From BuzzFlash, we'll note "Leslie Weise of the Denver Three Asks On Whose Authority They Were Expelled? It Sure Wasn't the Secret Service ..." From that interview:
BuzzFlash: Last week Scott McClellan admitted that the White House unilaterally reserves the right to forcibly remove any American from a taxpayer-funded, official Presidential event, based on the suspicion that an attendee might disrupt the event. It seems that the strategy of preemption has now permeated into the domestic arena, dictating who is allowed to hear the President speak or not -- or who will have their constitutional rights denied or not. This is a disturbing trend. Clearly what happened to you, the "Denver 3," was not an accident or a mistake, but part of a larger strategy to keep anyone who disagrees with the President away from the President.
Leslie Weise: That's made clear from the fact that this has been a repeating occurrence at town hall meetings. This happened not only to us, but also to a student in Tucson, Arizona, the same day of our encounter. It happened in Fargo, North Dakota, where 42 people were denied entry because they had some affiliation with an organization or a viewpoint that was in some way different from Bush's. And it happened in New Hampshire, where a few middle-aged women were removed from the event because of t-shirts they were wearing. So not only has Scott McClellan admitted it, but they've shown that it is a pattern.
BuzzFlash: You have a lawyer. You guys are hot on the case. You have been pressuring the powers-that-be in the White House to release the identity of the man who evidently impersonated a Secret Service agent -- which prompted the Secret Service to launch a criminal investigation. The White House and the Secret Service know the identity of the "mystery man" but they won't release his name. What's the next step for the "Denver 3"?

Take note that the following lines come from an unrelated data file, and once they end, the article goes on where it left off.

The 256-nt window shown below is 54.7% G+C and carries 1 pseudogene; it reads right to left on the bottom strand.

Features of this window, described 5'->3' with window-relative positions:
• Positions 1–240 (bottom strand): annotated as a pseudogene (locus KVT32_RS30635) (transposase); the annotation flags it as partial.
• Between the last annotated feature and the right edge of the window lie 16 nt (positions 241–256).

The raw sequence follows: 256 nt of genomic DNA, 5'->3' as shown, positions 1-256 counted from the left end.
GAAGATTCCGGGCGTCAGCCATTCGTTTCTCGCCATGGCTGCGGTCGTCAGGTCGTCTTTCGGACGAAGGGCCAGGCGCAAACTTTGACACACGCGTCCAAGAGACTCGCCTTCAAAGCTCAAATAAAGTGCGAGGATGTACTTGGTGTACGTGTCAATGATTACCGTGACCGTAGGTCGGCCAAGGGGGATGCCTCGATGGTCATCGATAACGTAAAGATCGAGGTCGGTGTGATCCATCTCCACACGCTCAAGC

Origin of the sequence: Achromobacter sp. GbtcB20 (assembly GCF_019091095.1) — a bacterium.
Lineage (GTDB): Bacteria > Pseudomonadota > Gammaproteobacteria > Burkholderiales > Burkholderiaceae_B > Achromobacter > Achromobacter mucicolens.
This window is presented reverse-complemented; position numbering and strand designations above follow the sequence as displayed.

Leslie Weise: The next step is the step we've been wanting all along, and we still haven't reached -- which is to find out who did this to us. More importantly, who instructed him, and the people he was working with, to throw us out of the event? We also need to find out why -- what is the set of instructions given to these people? And does that cross the Constitutional line? We believe preemptively and forcibly removing Americans from seeing the President based solely on suspicions from the White House -- or because we drove to the event with a "No More Blood for Oil" bumper sticker -- does violate the Constitution. Clearly our First Amendment rights were violated. We were denied the opportunity to participate in this public event despite holding valid tickets, which we received from Republican Congressman Bob Beauprez. It is disturbing to us, as it should be to all Americans, that the threat of having a different viewpoint on any policy with the Bush administration means that action is going to be taken against you. Quite frankly, you'll be considered un-American.